Sustainable Materials and Fittings for High Performance Buildings
SOURCE: GHANA GREEN BUILDING SUMMIT 2021
Understanding Green Building Material Options
“Activities falling under the title of shelter, specifically within the building sector, account for ~40% of overall energy use and associated greenhouse gas emissions. The majority of these emissions are due to material resources and use. This is the reason why, this particular session is really important. On this basis, sustainable construction should be the rule and not the exception, something that the government, housing and building associations, should really take on board.”
These are the words that kicked off the Sustainable Materials and Fittings for High Performance Buildings panel at the 2nd annual Ghana Green Building Summit. Representatives from EchoStone and Gush shared the stage to take a deep dive into:
- Defining sustainable resources
- Identifying sustainable materials
- Practical ways people can use sustainable items or equipment
Exploring the Differences in Sustainable Materials
Today, it is critical to differentiate sustainable branding from sustainable products, and with the growing investment in green building materials this line is becoming less clear. The marketplace has a variety of materials to consider and, according to Imran Rahman of Gush Business Development, one of the best ways to distinguish the sustainability of a product is by evaluating its primary, secondary, and tertiary impact.
This process is a great way to evaluate products generally or to measure them against a specific sustainability goal you’re looking to achieve. Primary impact considers the sustainability of the manufacturing process. These options can limit the application of heat, excess mining of pollutive and raw materials, or avoid gaseous manufacturing. Secondary impact, encompasses the impact of the delivery, transportation, or importation. The reality of green building materials is that very few have access to them. When it comes down to shipping green building materials around the world, these sustainable options before less cost effective and create a massive carbon footprint. Tertiary impact is the point of application. To solve this, Rahman suggests looking for materials that can solve more than one solution as a great place to start being more sustainable. In humid climates, for example, looking for building material that is mold resistant will benefit the long-term durability of a structure and limit the consumption of other products.
Sustainable vs. Renewable
From well known building materials like wood and bamboo, to lesser-known kelp and algae, plant-based building material are a large segment of the green building materials market. With any nature-based solution, it’s important to consider how long these natural resources take to grow before reaching maturity. With wood for example, is the cost of harvesting material from an old growth forest worth the massive impact it will have on the local ecosystem? Probably not. Ideally, green building solutions capitalize on natural processes without taking anything away from our natural resources.
For this reason, evaluating the supply chain of plant-based building materials is critical, stated Emmanuel Stefanakis - Chief Sustainability and Business Development Officer at EchoStone. Examining farming methods, the source of materials, and the methods used to convert raw materials into usable products are all good places to start. For example, while bamboo exhibits excellent qualities like rapid growth, durability, and carbon capture, it can be unaffordable as a building material in many parts of the world and the adhesives used to bind the material for commercial use in things like flooring can be harmful to humans and the environment. To build a truly sustainable product, solutions must strike a balance between environmental, social, and economic benefits.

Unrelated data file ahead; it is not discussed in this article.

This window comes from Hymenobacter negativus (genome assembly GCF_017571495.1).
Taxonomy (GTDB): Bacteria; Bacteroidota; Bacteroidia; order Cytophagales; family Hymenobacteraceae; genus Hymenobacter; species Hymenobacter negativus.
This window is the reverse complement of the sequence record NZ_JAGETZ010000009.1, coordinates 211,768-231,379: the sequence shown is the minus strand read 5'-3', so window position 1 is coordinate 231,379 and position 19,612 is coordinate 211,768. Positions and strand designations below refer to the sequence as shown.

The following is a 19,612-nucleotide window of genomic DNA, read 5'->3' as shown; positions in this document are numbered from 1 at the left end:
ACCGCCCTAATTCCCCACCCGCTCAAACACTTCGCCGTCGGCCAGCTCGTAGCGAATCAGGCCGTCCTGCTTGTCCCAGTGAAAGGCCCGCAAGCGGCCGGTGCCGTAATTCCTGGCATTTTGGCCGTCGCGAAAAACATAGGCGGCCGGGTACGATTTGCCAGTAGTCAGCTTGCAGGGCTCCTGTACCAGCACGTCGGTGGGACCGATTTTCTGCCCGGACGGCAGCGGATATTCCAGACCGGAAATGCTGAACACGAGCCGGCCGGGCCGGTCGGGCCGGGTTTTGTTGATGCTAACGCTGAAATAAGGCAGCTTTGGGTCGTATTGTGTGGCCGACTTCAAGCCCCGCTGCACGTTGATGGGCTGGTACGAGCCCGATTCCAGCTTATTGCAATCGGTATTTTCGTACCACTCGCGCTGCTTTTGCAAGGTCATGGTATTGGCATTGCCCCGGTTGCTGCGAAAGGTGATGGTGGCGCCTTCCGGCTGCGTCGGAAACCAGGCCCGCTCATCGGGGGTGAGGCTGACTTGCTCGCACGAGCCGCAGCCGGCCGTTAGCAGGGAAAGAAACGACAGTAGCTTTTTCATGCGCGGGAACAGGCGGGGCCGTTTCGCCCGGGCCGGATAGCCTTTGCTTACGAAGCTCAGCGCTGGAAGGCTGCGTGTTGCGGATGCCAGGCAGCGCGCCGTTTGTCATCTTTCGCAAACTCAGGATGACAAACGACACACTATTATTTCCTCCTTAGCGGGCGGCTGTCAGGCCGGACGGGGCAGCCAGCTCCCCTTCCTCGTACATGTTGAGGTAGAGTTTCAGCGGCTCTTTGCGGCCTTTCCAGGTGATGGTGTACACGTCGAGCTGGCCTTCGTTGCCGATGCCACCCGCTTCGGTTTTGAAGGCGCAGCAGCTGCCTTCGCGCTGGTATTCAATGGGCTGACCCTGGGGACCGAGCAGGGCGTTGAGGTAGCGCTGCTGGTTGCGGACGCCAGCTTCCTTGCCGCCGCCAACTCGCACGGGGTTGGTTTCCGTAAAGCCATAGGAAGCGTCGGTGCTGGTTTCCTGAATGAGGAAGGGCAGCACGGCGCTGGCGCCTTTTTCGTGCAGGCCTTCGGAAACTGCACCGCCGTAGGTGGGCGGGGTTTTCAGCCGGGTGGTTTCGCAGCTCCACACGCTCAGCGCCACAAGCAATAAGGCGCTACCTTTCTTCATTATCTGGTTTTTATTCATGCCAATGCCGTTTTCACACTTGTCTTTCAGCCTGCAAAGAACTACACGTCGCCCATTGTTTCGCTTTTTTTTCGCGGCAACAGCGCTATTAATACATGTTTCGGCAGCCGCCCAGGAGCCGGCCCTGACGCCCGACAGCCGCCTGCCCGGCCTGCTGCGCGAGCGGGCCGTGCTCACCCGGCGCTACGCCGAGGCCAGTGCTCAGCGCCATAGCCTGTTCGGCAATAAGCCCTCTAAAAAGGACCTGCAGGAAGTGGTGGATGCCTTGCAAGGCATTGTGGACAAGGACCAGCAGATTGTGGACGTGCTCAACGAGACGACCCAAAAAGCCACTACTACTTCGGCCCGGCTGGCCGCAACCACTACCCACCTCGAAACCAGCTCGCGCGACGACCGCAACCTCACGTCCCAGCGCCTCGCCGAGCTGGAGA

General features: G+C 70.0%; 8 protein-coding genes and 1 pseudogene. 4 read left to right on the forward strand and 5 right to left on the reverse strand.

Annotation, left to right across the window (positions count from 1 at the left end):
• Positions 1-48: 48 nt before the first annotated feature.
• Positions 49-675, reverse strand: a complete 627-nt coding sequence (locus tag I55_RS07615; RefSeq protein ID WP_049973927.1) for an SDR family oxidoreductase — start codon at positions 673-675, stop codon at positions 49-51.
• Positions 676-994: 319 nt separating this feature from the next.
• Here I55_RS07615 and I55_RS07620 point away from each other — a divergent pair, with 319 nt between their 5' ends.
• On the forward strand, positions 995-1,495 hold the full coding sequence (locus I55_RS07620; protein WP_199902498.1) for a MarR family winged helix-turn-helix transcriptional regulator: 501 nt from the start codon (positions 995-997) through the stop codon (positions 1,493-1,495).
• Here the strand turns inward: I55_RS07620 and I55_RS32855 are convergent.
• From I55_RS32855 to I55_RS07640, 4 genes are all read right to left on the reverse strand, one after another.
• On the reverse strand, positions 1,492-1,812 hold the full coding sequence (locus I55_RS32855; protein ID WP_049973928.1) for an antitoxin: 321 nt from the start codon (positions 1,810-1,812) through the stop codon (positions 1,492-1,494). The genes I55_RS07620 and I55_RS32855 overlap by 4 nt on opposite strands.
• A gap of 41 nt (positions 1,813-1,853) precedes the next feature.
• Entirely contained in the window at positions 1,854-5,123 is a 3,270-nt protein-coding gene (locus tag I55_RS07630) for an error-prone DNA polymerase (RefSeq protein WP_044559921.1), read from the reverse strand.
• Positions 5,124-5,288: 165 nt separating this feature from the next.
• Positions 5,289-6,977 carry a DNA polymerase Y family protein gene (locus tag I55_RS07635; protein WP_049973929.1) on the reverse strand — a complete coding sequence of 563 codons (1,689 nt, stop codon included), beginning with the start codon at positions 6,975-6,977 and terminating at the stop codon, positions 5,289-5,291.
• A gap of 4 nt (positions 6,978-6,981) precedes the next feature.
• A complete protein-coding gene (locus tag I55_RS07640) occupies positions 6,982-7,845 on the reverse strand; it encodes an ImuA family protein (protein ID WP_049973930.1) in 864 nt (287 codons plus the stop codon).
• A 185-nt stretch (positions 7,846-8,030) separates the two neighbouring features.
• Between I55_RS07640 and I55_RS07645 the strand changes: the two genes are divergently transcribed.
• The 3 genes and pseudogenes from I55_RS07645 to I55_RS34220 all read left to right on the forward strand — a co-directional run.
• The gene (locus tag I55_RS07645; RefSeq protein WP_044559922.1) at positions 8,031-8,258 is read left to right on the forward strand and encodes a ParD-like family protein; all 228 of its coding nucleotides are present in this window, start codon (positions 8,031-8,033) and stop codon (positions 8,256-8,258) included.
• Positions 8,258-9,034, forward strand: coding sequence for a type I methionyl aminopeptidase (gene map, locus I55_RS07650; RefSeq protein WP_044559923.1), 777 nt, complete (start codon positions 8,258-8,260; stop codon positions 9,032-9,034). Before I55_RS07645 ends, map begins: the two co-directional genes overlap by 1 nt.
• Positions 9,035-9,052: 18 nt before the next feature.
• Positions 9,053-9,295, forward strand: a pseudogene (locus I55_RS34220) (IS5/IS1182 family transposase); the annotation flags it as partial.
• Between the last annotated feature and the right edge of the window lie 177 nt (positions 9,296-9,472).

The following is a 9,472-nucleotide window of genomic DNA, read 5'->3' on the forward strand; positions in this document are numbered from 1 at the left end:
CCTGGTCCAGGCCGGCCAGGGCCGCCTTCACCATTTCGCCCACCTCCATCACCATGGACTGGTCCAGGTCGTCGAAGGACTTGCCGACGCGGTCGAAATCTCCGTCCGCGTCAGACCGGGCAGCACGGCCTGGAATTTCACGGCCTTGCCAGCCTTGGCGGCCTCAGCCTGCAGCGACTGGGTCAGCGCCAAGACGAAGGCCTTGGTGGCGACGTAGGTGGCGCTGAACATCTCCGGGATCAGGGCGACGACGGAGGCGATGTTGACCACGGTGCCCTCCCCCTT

Sustainability is Affordable
As competition for green building materials grows, the cost to be sustainable continues to decrease. In fact, EDGE, an innovation of IFC - member of the World Bank Group, has certified more than 400 projects across 37 countries and has found cost of certification to be less than 2% of total development. Furthermore, among EchoStone projects - which cater to the affordable housing segment, they have found EDGE certification costs less than 1% of total development costs. The free tools offered by EDGE allows builders to view a snapshot of their project’s carbon footprint based on regional data, which gives owners a reliable benchmark for making their properties more marketable to financial partners, end-users, and communities seeking to adopt green building methods.
In addition to certification, Echostone has also minimized the cost of their green building solutions by offering solutions that leverage local labor and materials, collaborating with developers and contractors on resource-efficient community planning and building designs, and standardizing building programs to reduce waste and time spent on construction. Striking this balance between cost, value, and quality makes it easier and more affordable to achieve green building standards.
With their team of experts, EchoStone empowers developers with technology solutions that create high-quality, affordable, and sustainable communities. When developers in emerging markets need a faster and more affordable way to build sustainable communities, EchoStone provides technology solutions to create quality homes for people who need them most.
Watch the full discussion to learn how EchoStone puts these visionary thoughts into practice through the EchoStone housing system.
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